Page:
Director: S. Craig Zahler
Cast: Kurt Russell, Patrick Wilson and Matthew Fox
Running Time: 132 minutes
Release Date: February 19th
The classic American western created heroes, and inspired young men to imitate their idols when fighting. The spaghetti western, as an outsider movement, questioned the moral centre of the protagonist, dirtied the aesthetic, and drew our attention towards the racism that defined much of the 18th century. Then Vietnam happened.
Those who had “John Wayned” it in the battles of Ia Drang and Khe Sahn, under the banner of liberty, arrived home traumatized after their exposure to senseless and brutal warfare. Inspiring Sam Pekinpah to shoot The Wild Bunch, a tale of nihilistic ultra-violence, his portrayal spoiled the fun for white America. Challenging the Western’s patriotism, he left the field open to revisionism: a subgenre which is defined by barbarity, racism, and the sound of flies buzzing around corpses.
Spawning such popular works as Deadwood, True Grit, There Will Be Blood, Django Unchained and The Hateful Eight, the subgenre has arguably salvaged the Western from descending into obscurity, though it certainly bears little resemblance to the genre’s former self. However, while the aforementioned films reshaped the classic formula, none come close to Bone Tomahawk, which warps revisionism to a new level of twisted sickness entirely.
Starring Kurt Russell, and set over the course of two gruesome weeks in a town called Bright Hope, Bone Tomahawk is the vulgar directorial debut of novelist and cinematographer, S Craig Zahler. Commencing on a morbid note, the sight of a man having his throat slit incorrectly, the cold opening tails after two bandits who accidentally stumble onto a peculiar burial site that is decorated with skulls. Attacked by a group of mysterious silhouetted figures, only one of the pair manages to succeed in escaping with his life. However, in the process, he stumbles upon even greater misfortune, as he is arrested, and condemned to hang.
Captured by Sheriff Franklin Hunt (Russell), his imminent execution is prevented when a similar series of attacks occur in Bright Hope. Culminating in the abduction of this prisoner, Nick, the local deputy and an assistant doctor, called Samantha, the local authorities move to investigate the matter further, learning that the kidnappers are troglodytes, a cave-dwelling mythical race of Neanderthal human beings.
Enraged, Sherriff Hunt vows to travel out to their cave in the Valley of the Starving Man, taking with him an eclectic trio of men; Chicory, an elderly back-up deputy, Brooder a womanizing scholar with a talent for killing Native Americans, and Arthur, Samantha’s husband, who can contribute to the team both passion and a broken leg.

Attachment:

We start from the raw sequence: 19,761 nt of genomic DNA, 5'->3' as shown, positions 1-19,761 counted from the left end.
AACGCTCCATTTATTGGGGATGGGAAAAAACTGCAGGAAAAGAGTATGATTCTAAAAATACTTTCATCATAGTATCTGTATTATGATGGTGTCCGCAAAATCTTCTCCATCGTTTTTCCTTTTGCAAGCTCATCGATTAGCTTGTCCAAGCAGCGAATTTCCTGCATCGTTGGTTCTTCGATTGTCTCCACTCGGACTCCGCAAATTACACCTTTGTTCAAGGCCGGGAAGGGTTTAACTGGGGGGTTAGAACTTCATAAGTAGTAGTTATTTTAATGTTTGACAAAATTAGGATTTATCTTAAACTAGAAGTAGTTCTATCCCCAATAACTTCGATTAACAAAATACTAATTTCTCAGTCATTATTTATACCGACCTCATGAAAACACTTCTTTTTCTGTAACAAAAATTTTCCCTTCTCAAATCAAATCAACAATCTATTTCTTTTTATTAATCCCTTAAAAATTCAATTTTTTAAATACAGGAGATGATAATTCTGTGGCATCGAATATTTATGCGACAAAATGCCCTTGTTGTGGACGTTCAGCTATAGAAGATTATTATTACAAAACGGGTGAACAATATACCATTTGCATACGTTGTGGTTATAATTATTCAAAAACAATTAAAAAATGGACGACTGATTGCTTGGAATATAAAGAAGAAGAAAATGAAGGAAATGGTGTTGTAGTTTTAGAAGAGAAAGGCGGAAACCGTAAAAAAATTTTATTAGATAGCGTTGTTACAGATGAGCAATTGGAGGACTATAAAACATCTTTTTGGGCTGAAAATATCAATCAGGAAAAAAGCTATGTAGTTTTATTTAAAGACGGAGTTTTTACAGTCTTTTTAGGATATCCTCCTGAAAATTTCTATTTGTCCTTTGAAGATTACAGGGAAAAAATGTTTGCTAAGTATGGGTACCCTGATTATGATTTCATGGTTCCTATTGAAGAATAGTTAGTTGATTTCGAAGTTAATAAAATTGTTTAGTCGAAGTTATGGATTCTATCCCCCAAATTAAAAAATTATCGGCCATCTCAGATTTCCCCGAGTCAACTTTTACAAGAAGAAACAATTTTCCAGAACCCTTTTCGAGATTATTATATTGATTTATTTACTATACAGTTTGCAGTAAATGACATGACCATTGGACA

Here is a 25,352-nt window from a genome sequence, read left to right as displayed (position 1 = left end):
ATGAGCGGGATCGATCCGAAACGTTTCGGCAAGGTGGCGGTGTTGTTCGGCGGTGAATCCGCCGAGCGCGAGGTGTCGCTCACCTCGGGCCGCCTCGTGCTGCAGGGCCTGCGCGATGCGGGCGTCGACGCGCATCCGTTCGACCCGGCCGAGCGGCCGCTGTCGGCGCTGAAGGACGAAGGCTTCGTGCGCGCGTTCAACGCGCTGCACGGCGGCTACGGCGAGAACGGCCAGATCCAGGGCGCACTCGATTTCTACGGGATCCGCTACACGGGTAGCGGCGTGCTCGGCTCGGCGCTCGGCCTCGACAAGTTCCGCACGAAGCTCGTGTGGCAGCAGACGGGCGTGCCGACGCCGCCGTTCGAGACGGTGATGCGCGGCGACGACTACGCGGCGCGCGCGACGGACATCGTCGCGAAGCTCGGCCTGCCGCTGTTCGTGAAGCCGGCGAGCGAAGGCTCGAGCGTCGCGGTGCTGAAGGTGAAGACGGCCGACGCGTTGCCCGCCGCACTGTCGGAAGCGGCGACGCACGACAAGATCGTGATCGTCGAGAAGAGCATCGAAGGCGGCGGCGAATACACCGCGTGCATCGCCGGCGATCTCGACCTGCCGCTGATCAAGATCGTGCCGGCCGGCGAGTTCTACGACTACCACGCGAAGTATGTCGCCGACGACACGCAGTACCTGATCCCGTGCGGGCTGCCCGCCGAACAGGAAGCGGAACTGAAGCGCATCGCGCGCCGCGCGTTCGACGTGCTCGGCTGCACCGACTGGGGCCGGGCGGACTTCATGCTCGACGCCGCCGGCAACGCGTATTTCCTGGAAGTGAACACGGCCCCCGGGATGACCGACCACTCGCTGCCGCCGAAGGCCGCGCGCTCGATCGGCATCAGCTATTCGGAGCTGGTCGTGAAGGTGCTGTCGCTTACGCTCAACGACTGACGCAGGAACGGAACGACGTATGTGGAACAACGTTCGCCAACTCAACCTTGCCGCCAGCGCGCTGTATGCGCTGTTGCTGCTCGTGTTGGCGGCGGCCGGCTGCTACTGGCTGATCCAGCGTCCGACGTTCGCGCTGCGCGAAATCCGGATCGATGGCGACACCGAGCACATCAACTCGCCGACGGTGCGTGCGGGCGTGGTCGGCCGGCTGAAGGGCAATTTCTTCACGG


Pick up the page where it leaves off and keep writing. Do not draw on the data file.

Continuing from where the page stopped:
Endearingly naive, the quartet embarks upon a lengthy and ominous journey into this enigmatic valley, merging Tommy Lee Jones’ The Homesman with Alejandro Jodorowsky’s El Topo. Struggling on like troopers, the subsequent hail of bullets, blood, arrows and cannibal warriors takes each of them into a world scarcely imaginable.
The horrors within the cave could take the steak in your stomach and churn it into festering butter. People are sliced up like cattle, hacked from the bottom upwards until their final meal is on show. Cave-dwelling women are amputated and blinded, in order to simply function as vessels for reproduction, and the viewer is treated as if they are next up for this torturous slaughter. It is nauseating and thrilling in equal measures, despite the hopelessness that pervades throughout the second and third act.
However, what makes Bone Tomahawk an intriguing addition to the Revisionist Western is how it assesses the racial issues of the era. The troglodytes are neither Native, nor European American, but rather a hybrid of the two, using scalping tactics, while also showing a disdain towards black people in refusing to eat their bodies. They are the reprehensible and violent aspects of both ethnicities. In this sense, they are the hideous monster that mutates from racial divisions.
Undoubtedly, Zahler’s debut will have limited appeal being a sub-sub-genre with high levels of visceral gore. Yet, despite such extreme bursts of horror, the real fear stems from the gradual build up, when these men venture into unknown and understandably unexplored areas of America. It is the ambience, the silence, and the sparse musical howls of the Troglodyte people that set the bar high here, and that haunting mystique is robbed by Zahler’s choice to end the suspense, in favour of vivid slaughter.
Bone Tomahawk excels when it opts for ambiguity and uncertainty. We are captivated when we do not know exactly what is being seen, so if Zahler had held back even a little bit more, then this film would certainly have been a magnificent and terrifying ordeal throughout. Unfortunately however, he, like us needed to know more, and hence, surrendered to his urges.